Another piece from my heritage is the beautiful Israeli love song “Evening of Roses,” “Erev Shel Shoshanim” in Hebrew. My mother, Sharona Aron, was Israel’s first folk singer. She played the guitar, and there was always music at home. Her albums are found all over the world and were part of the emerging Israeli folk-song movement. I’ve always loved her recording of  “Erev Shel Shoshanim,” which became a hit. The song was written by Israeli composer Yosef Hadar and the lyrics by poet Moshe Dor. The piece is often played at weddings when the bride enters the chuppah. Many synagogues use the melody to sing the piyyut [liturgical poem] “Lecha Dodi” (“Come, My Beloved”) during the Kabbalat Shabbat prayer service on Friday night.The melody is even used in Christian prayer as “Hymn No. 15” in the Lutheran Church in northern Europe.

Raised in Israel, Spain and England, singer-songwriter and guitarist David Broza blends a folk rock and rock-and-roll sound with modern pop and flamenco rhythms. His newest, and first all-instrumental album, En Casa Limon, was produced by Grammy-award-winner Javier Limon.


Olam Chesed Yibaneh


Hebrew & English • 2001 • Lyrics and music by Menachem Creditor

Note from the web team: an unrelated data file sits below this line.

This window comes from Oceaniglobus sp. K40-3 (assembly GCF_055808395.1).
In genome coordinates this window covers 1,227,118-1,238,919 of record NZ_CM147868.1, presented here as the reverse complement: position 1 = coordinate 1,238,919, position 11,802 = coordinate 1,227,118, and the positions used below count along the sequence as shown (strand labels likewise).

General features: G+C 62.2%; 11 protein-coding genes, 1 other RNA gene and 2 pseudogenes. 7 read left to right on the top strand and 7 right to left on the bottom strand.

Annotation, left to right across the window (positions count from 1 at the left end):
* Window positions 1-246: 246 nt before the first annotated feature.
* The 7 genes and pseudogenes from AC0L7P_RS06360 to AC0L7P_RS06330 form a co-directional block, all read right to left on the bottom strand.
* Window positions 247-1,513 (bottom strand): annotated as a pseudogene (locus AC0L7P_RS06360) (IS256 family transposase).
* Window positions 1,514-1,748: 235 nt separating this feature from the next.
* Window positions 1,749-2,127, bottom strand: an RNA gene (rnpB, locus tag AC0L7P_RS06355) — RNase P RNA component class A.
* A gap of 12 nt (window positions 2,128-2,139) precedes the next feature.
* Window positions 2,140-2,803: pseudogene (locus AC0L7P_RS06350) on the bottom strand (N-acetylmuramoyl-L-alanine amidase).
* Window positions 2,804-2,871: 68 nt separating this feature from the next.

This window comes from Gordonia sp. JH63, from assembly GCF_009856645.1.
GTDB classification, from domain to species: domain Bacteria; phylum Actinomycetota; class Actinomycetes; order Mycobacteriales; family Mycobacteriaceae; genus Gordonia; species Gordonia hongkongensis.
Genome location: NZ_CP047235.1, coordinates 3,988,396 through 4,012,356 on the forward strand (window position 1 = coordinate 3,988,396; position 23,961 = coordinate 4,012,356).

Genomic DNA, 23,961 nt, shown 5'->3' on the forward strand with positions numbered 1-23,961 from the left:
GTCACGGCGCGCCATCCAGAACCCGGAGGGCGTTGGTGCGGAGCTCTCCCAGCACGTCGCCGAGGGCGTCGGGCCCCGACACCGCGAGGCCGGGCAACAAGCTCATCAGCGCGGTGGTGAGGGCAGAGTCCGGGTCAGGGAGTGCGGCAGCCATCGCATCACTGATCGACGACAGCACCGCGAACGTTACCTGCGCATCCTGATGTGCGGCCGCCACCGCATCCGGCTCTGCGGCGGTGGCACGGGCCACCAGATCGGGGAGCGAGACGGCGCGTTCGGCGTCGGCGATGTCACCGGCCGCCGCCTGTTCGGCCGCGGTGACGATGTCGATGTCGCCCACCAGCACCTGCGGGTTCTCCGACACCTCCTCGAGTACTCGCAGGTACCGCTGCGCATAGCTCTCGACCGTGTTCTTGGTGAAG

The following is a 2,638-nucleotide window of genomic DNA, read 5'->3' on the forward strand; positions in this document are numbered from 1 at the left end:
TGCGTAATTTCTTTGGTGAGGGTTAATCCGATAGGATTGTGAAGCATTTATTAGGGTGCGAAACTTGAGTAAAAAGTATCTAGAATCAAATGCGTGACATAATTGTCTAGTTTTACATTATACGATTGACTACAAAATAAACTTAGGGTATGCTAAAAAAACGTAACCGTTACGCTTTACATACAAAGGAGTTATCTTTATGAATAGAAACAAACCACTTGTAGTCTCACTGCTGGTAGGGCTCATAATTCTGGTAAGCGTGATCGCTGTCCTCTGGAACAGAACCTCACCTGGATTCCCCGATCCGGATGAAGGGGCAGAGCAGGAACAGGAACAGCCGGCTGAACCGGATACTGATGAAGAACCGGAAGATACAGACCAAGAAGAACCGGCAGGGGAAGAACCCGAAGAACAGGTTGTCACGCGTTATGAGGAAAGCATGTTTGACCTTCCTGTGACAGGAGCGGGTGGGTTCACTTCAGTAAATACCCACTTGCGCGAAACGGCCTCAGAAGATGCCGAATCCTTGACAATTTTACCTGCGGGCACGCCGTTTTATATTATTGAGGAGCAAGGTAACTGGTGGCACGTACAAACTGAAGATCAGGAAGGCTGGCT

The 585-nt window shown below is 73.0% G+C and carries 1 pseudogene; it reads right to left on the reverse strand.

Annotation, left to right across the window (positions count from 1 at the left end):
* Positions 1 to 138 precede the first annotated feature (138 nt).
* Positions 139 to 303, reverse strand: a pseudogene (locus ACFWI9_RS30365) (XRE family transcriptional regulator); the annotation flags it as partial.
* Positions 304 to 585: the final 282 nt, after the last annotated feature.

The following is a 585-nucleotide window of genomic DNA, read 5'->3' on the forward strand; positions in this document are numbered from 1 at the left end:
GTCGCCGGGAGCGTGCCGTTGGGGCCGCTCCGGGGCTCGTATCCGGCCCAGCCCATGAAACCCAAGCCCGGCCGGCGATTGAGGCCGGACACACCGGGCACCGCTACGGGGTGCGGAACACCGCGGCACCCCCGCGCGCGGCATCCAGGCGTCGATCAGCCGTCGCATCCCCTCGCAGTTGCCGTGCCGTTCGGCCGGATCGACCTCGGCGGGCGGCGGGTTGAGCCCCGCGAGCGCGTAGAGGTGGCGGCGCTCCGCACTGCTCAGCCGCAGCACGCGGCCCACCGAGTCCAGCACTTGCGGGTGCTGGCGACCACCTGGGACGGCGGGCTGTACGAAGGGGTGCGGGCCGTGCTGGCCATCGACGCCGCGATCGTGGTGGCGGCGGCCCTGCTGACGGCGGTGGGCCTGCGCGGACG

“OLAM CHESED YIBANEH” (“We Will Build a World of Love”) is a song written by my husband Rabbi Menachem Creditor—but was meaningful to me way before I married him. “Olam Chesed Yibaneh” has become an anthem for these contentious times. It’s been sung all over the world—at rallies, in the Senate, even Bernie Sanders has sung and tweeted it. It’s everywhere; it has become like “Am Yisrael Chai” (“The Nation of Israel Lives”) for this generation. The words “I will build this world from love, you must build this world from love” are such a simple message; not only does hatred have no place here, but our world is ready to be transformed. The thing that moves me most about it is that people are now ready to hear it. The melody is super-simple, but hypnotic. It has a Jewish sound—once you hear it you know it. It’s gorgeous and simple all at once. It has the capacity to bring light and hope. There is so much about which we feel helpless, but if you can harness your own power to build from love it can really bring goodness to the world. We are living in a difficult world, and if we don’t speak our truth it crumbles around us. The first time I performed “Olam Chesed Yibaneh” was at the gate of Auschwitz during the March of the Living. Who better than survivors to tell us to bring a better world and look at brokenness and say we are blessed enough to bring a better tomorrow?